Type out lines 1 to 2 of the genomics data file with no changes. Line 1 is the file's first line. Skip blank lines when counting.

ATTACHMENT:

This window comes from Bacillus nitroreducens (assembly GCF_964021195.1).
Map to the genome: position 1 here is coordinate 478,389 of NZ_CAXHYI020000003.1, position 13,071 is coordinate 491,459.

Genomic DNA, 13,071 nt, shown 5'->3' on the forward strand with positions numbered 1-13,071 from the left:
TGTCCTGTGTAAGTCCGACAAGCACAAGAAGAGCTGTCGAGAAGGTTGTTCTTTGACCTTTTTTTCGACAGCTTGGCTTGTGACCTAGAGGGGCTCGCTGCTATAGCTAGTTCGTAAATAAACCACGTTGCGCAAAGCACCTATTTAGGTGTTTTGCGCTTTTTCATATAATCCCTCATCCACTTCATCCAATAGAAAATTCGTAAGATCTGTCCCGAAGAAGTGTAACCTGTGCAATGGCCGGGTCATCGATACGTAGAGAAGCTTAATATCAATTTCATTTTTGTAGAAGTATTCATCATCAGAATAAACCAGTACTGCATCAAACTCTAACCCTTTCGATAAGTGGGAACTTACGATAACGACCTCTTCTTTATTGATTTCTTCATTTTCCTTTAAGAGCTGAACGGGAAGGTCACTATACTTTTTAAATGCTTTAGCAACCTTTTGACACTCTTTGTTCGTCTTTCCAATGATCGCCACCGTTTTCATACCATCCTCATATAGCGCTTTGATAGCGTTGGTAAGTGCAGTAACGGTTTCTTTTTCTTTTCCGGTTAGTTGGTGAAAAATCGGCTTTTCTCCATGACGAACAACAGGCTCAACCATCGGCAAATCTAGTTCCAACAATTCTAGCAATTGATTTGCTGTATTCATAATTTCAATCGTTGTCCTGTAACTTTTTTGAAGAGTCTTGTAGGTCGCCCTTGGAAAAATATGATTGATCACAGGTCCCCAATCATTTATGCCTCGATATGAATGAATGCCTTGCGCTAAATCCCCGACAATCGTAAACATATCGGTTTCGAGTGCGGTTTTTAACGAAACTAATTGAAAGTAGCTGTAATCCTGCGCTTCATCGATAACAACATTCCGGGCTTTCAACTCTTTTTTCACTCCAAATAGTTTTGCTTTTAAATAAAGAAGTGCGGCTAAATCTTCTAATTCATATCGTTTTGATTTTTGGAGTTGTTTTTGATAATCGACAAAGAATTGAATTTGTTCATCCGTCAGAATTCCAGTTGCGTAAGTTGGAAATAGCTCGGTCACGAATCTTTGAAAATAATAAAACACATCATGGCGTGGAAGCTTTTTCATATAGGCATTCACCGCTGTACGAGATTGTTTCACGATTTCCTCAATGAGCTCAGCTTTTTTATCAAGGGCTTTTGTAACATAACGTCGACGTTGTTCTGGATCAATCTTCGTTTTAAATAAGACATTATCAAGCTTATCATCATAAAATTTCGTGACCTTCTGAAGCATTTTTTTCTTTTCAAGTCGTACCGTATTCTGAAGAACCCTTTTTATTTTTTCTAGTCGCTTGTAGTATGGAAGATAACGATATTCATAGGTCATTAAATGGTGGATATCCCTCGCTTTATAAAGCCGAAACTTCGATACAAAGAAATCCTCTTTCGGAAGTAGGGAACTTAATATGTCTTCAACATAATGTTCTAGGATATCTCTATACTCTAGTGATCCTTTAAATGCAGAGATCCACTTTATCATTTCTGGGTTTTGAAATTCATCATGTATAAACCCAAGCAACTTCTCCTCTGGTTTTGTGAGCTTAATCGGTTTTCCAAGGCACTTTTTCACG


This window comes from Bacillus nitroreducens (assembly GCF_964021195.1).
Map to the genome: position 1 here is coordinate 478,389 of NZ_CAXHYI020000003.1, position 13,071 is coordinate 491,459.